Old Fort of Delhi is one the oldest forts located in the State of Delhi. Historians believe that the map of modified fort was the handiwork of emperor Sher Shah Suri. Sher Shah raised the citadel of Purana Qila with an extensive city-area sprawling around it. It is believed that the Purana Qila was still incomplete at Sher Shah’s death in 1545, and was perhaps completed by his son Islam Shah, although it is not certain. The site of the Old Fort was perhaps that of Indraprastha, the then capital of the Pandavas.
History of Old Fort of Delhi
Excavations carried out by Archaeological Survey of India at Purana Quila in 1954-55 and in 1969-1973 have unearthed some utility items such as utensils dating to 1000 B.C., and with a cultural sequence from Mauryan to Mughal through Shunga, Kushana, Gupta, Rajput and Sultanate periods It confirms the antique value of the site. Some historians hold the view that the site of the Purana Qila was perhaps that of Indraprastha, the capital city of the Pandavas.
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Even if the ancient origin of the Old Fort is disputed, every one agrees that its current form was built by Sher Shah Suri. Sher Shah raised the citadel of Purana Qila with an extensive city-area sprawling around it. It is said that the Purana Qila was still incomplete at Sher Shah’s death in 1545, and was perhaps completed by his son Islam Shah , although it is not certain which parts were built by whom.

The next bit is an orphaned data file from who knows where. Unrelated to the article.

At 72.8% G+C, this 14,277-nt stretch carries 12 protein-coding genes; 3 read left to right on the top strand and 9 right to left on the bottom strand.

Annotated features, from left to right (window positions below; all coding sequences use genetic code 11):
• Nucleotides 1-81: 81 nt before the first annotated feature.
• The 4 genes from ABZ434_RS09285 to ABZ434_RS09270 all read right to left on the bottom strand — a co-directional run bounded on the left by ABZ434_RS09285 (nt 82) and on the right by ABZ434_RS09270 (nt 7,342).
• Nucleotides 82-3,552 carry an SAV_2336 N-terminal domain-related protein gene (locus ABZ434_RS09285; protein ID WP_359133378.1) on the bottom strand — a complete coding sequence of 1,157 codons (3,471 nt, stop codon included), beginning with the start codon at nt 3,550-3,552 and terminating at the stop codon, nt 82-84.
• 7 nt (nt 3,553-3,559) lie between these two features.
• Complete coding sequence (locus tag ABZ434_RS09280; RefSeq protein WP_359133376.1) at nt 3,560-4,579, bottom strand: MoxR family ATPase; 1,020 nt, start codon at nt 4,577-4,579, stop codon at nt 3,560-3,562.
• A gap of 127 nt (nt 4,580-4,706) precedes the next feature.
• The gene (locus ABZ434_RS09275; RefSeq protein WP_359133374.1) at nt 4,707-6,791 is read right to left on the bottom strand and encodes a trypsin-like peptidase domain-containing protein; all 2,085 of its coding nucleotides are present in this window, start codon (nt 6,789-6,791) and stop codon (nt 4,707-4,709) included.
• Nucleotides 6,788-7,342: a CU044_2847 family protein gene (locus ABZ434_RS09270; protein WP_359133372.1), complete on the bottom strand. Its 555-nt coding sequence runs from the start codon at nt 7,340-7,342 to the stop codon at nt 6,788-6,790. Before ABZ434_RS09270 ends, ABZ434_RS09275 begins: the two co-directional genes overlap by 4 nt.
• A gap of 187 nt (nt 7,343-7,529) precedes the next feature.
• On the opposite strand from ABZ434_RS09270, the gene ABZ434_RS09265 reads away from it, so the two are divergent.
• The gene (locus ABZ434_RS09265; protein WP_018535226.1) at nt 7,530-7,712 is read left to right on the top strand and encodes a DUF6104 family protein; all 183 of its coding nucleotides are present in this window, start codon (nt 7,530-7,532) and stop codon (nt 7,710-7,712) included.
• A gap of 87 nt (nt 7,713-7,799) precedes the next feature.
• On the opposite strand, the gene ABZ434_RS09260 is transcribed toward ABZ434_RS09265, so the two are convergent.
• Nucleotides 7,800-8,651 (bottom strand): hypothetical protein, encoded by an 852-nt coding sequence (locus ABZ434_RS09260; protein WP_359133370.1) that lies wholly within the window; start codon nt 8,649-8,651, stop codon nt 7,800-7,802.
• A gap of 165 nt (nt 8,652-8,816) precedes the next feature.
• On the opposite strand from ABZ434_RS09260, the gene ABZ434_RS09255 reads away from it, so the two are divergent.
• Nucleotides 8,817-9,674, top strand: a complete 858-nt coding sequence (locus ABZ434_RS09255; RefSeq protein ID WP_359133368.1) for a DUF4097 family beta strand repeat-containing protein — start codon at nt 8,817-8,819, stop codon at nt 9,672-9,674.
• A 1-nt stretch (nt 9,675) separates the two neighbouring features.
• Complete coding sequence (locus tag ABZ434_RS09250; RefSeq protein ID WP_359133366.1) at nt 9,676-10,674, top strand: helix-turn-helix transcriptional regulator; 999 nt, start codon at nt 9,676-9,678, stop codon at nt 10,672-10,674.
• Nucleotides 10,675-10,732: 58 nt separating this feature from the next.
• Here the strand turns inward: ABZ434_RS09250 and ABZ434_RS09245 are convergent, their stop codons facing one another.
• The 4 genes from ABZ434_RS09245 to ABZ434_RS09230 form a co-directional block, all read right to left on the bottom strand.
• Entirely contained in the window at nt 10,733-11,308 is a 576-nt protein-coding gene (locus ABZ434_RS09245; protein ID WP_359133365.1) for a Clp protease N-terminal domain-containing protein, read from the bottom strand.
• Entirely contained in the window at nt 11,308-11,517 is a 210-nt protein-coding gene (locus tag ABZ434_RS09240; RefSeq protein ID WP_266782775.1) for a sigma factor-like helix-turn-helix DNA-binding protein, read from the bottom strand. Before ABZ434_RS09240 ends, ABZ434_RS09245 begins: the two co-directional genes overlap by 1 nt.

When the great architect of contemporary times, Edwin Lutyens designed the capital of British India, New Delhi, in the 1920s, he aligned the central vista, now Rajpath, with Purana Qila. During the Partition of India, in August 1947 the Purana Qila along with the neighbouring Humayun’s Tomb, became the site for refuge camps for Muslims migrating to newly founded Pakistan. This included government employees who had opted for service in Pakistan, and between 150,000–200,000 Muslim refugees, who inhabitated Purana Qila by September 1947, when Indian government took over the management of the two camps. The Purana Qila camp remained functional till early 1948, as the trains to Pakistan waited till October 1947 to start.
The Architecture of Old Fort at Delhi
The walls of the Fort are at a height of 18 metres. It has three arched gateways: the Big Gate, facing west, which is still in use today; the south gate, also popularly known as the ‘Humayun Gate’ (probably so known because it was constructed by Humayun, or perhaps because Humayun’s Tomb is visible from there); and lastly, the ‘Talaqi Gate’, often known as the “forbidden gate”.
All the gates of Old Fort are double-storeyed sandstone structures which are accompanied by two huge semi-circular bastion towers, decorated with white and coloured-marble inlays and blue tiles. They are replete with detailing, including ornate overhanging balconies, or screens, and are topped by pillared pavilions, all features that known in Rajasthani architecture. Despite the grandeurs of the exterior, few of interior structures have survived except the Qila-i Kuhna Mosque and the Shermandal, both credited to Sher Shah.
Timings and Ticket
Located near Delhi Zoo, on Mathura Road, Delhi, the Old Fort is usually opens from sunrise to sunset. Entry to Indian resident is for Rs. 20, while foreigners are charged Rs.200. Although photography is free, but if you are interested in video shooting, you will need to shell out Rs 25 extra.
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